Maternity and paternity returners benefit hugely from coaching. They’ve been through a massive change, and that will affect their return to work. Those who have taken a sabbatical, study leave or long-term sick leave might also benefit from support as they are re-joining the workforce.
Coaching for endings for those re-joining the workforce
In the case of the predictable career breaks, it’s wise to start the coaching before they even leave. There is “closure” to be done, and preparation for the mental shift needed for the break. It will be a different life for a while, so it makes just as much sense to plan for the break as it does to plan for the return to work.
Coaching in the neutral zone for those re-joining the workforce
Ideally, coaching in the break can be useful too, to keep the employee connected; and particularly just before they return to work, getting their head and heart back in the game. For working Mums and Dads, that’s particularly important, as they now have a different priority in their life and they’ll want to adjust their working patterns to be sure that their new baby’s needs are met.
Coaching for new beginnings for those re-joining the workforce
The new Mum or Dad has a new identity, and he/she may be asking questions like, “am I still the person I was?”, “do I see myself as a professional any more?”, “how do I leave my new identity as a mother/father behind when I go to work?”, “is the best mum the one who goes to work or the one who stays at home?” This is prime territory for coaching, to enable the parent to figure out these and many other questions around juggling of priorities, guilt at leaving their child in someone else’s hands, what kind of childcare arrangements to choose etc. Until they have figured out those childcare arrangements, their thoughts about their career are likely to be on the back-burner; so it’s in their and the business’ interests to help them to think this through for their own context.
The new Mum or Dad has new relationships to tend to, and coaching can really help her/him to figure out relationships with the adults in their life (spouse, elders, friends), their relationship with the child, their relationship with the organisation. Conversations are important in all these relationships, to avoid making assumptions – and to avoid others making assumptions about their needs. If the Mum or Dad can be supported to articulate her/his needs in these relationships, and articulate those, she/he is much more likely to have those needs met, rather than people second-guessing what she/he might want and need.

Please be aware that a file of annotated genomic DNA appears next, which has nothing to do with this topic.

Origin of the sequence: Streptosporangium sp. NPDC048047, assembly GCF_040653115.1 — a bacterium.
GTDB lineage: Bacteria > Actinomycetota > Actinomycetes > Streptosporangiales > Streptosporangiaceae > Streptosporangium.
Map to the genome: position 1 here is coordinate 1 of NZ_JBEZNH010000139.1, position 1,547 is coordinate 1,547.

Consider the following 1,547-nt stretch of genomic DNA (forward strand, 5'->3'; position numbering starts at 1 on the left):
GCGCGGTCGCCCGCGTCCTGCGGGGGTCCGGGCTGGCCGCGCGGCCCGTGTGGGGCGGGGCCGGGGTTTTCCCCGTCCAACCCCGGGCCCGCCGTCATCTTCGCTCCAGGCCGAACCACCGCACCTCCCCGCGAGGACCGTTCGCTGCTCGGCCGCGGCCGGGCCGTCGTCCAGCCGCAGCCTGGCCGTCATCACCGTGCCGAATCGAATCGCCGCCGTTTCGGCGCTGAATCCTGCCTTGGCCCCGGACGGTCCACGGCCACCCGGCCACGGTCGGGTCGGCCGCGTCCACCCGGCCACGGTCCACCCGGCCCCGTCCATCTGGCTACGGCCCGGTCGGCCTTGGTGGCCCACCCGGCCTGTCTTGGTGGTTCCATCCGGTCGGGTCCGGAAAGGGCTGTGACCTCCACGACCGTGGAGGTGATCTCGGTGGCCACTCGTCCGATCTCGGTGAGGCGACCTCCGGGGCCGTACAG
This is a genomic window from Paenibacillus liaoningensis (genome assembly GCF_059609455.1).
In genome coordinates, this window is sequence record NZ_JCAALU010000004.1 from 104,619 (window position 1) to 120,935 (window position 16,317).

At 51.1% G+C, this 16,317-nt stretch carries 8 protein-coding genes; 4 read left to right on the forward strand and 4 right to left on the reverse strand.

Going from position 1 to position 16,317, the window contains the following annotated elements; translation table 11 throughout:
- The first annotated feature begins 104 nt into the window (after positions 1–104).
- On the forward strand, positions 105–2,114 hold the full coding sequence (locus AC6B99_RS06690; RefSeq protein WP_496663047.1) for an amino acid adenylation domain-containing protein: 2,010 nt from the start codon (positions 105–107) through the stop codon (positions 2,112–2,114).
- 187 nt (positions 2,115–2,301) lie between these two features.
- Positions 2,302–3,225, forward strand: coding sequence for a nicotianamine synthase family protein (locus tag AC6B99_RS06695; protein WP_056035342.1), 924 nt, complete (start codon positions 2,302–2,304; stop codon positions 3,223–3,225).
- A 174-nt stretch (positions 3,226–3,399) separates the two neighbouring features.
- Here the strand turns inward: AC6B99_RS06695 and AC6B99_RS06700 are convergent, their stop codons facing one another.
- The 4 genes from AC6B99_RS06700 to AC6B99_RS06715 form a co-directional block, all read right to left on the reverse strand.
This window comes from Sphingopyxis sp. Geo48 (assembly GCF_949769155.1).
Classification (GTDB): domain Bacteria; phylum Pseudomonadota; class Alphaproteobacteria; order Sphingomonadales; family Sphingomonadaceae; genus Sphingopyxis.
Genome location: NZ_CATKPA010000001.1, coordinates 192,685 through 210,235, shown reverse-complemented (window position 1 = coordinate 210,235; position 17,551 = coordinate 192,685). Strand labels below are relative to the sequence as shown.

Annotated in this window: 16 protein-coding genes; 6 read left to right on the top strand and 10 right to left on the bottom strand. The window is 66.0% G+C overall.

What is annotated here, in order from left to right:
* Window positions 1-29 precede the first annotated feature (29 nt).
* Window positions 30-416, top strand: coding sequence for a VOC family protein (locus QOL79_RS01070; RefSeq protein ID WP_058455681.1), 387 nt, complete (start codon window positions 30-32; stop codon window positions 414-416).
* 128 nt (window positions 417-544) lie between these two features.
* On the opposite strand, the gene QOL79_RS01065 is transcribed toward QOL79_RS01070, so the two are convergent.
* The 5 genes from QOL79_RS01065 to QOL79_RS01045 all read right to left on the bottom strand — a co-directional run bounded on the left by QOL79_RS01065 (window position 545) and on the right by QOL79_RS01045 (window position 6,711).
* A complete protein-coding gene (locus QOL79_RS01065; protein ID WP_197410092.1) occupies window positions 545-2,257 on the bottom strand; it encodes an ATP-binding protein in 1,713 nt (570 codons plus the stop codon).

You may think that this kind of coaching is more suitable with a neutral coach, someone who does not have performance expectations of this new Mum or Dad. You’ll know your own tolerance levels for this and whether the two of you have the level of trust between you to make it viable to coach her/him or ask someone else to step in. Even if you don’t feel equipped to coach someone in this position, you can still use a coach approach to avoid making assumptions about what your employee needs.
The important thing is that she/he gets the chance to figure out with a neutral supporter what she/he is leaving behind in terms of their old life, what she/he is struggling with in the “not knowing” of the new situation, and how she/he makes a great new beginning that works for her/him, the family and the organisation. The same applies for those who take a sabbatical or long-term study leave.
You may like to revisit some previous blogs I have written in this series, here are links to a couple: